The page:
By Robin Swithinbank in London
Imagine, if you can, the feeling in your bowels in the final few moments before you start the engine on a car designed to propel you to more than 1,000mph in less than a minute. In 55 seconds, to be precise. There is, let's agree, a good chance of movement.
What you're looking for as your brow moistens and your sinews tighten are assurances that everything's going to be ok. You look to your support team (thumbs up), your own mettle ('I'm the man'), and the equipment all around you (myriad switches, arcane digital displays and a cockpit built to cocoon you from the explosive power of the 130,000bhp generated by the jet and rocket engines behind you) and trust it'll be alright on the night.
And then you see two old-school analogue dials on the dashboard, a speedometer to your left and a chronograph to your right. The sort of thing they had in cars 75 years ago. How do you feel now?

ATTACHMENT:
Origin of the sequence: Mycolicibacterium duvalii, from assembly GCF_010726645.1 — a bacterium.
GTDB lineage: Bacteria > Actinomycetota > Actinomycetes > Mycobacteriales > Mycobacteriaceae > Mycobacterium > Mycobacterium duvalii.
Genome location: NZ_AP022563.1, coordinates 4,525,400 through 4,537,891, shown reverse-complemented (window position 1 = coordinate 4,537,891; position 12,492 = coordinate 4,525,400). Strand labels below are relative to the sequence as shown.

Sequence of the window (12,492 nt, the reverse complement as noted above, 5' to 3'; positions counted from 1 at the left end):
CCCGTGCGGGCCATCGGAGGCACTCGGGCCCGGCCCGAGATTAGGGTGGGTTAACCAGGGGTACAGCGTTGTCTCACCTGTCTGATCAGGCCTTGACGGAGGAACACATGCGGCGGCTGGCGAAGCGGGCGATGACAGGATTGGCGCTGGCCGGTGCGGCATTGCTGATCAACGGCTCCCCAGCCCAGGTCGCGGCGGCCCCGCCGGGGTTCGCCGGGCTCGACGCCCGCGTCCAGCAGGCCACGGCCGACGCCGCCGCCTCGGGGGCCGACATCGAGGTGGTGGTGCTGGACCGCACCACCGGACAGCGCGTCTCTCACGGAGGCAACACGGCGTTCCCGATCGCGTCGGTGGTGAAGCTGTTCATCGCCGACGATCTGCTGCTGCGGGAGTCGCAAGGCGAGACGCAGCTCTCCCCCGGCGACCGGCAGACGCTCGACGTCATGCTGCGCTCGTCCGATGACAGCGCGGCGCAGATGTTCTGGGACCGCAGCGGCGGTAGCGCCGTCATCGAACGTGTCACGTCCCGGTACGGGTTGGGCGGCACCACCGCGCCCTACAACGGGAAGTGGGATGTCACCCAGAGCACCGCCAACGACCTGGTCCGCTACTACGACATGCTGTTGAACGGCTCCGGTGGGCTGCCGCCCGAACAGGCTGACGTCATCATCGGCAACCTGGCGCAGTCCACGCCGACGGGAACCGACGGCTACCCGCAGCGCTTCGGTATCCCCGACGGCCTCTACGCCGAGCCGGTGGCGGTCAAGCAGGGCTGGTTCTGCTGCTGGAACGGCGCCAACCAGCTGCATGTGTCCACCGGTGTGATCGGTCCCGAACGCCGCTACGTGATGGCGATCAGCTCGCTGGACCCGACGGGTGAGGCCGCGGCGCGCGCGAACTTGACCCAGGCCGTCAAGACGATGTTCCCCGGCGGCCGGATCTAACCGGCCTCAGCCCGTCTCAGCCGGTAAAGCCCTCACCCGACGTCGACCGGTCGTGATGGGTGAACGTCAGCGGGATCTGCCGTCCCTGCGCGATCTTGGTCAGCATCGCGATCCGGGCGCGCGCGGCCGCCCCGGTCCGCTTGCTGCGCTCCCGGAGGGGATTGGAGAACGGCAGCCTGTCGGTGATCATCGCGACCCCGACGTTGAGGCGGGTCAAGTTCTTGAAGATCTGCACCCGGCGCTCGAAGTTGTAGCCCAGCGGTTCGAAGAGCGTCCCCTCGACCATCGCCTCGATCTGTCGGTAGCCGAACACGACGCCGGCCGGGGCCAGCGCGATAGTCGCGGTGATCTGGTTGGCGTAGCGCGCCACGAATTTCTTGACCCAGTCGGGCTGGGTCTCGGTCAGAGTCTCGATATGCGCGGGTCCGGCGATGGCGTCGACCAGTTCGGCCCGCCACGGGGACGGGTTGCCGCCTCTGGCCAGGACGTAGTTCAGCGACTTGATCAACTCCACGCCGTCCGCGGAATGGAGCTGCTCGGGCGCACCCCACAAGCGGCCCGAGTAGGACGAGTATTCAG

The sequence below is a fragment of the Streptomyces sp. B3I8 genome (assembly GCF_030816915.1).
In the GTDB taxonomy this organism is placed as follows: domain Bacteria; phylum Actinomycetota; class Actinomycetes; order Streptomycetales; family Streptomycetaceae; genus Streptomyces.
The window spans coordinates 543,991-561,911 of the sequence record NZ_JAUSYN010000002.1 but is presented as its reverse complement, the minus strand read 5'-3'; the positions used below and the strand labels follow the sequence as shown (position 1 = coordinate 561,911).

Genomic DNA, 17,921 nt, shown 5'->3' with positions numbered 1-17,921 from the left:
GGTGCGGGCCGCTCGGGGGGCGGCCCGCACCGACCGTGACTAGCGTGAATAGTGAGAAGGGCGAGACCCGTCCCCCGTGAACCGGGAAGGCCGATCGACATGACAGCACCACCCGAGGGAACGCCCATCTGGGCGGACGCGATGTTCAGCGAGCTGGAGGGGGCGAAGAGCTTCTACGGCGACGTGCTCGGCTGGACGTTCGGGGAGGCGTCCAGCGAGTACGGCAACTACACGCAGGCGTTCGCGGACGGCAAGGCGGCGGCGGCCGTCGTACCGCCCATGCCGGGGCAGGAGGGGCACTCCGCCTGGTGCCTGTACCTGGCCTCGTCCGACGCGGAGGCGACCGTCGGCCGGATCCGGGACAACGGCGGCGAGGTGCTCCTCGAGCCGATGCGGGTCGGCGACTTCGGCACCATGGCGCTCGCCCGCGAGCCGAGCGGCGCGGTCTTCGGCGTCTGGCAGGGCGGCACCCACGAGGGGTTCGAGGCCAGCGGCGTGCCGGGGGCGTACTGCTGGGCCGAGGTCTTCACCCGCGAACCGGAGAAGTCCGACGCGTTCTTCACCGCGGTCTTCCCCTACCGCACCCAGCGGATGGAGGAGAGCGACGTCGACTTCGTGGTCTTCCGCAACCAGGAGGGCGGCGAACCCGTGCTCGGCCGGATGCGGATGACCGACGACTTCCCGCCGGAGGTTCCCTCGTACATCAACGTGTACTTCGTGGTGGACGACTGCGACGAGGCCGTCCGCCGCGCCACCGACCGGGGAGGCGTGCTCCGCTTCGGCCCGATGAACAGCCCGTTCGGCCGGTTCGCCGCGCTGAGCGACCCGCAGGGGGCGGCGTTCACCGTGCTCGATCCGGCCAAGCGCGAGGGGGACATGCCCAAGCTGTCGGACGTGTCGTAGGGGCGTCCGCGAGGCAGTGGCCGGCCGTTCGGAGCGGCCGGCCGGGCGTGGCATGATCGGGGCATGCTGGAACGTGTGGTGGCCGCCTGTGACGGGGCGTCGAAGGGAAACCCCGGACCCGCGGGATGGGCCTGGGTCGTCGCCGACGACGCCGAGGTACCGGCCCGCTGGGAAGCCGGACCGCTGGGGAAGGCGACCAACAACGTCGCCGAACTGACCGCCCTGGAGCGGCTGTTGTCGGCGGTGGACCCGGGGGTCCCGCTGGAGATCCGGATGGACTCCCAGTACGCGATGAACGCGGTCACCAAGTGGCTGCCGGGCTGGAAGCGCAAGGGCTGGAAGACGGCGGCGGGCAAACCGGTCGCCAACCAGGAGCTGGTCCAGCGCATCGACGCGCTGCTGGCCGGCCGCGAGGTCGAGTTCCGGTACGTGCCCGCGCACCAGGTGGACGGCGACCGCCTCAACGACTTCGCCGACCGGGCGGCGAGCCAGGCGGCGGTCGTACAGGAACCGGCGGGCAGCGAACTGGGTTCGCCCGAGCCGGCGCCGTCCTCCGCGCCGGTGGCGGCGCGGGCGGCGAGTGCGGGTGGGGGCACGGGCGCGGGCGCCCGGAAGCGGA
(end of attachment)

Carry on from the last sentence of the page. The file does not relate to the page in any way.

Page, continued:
If you're Wing Commander Andy Green OBE and you're at the helm of the Bloodhound SSC supersonic car ahead of a land speed record attempt, and the two bespoke, backlit dials are made by Rolex, the expectation is that you'll feel ok. You asked for them, after all.
Rolex joined the Bloodhound SSC project in 2011 and developed these two instruments for Green, who took Thrust SSC to the current land speed record of 763mph in 1997. The men in white coats have confirmed that analogue dials are easier to read at a glance than their digital equivalents, which is important if you're in a vehicle covering the length of four and half football pitches every second.
Green will use them to time the braking sequences as he hurtles across the Hakskeen Pan desert in the north-west corner of South Africa (planned for 2016), and the critical one-hour turnaround time between the two runs that have to be completed before the record can be made official.
Both instruments have been given a good going over by Rolex to make sure they'll withstand the vibrations during the two runs, and the dramatic changes in temperature deserts are known for. They also have their own power sources so they're good for backup in case onboard computerised systems fail.
Green will be relying on the speedometer to make sure he doesn't overrun the 20km track. At 800mph he can apply the air brake; at 600mph he can deploy the parachutes; and he can only use the friction brake once he's slowed to 200mph. How's that feeling now?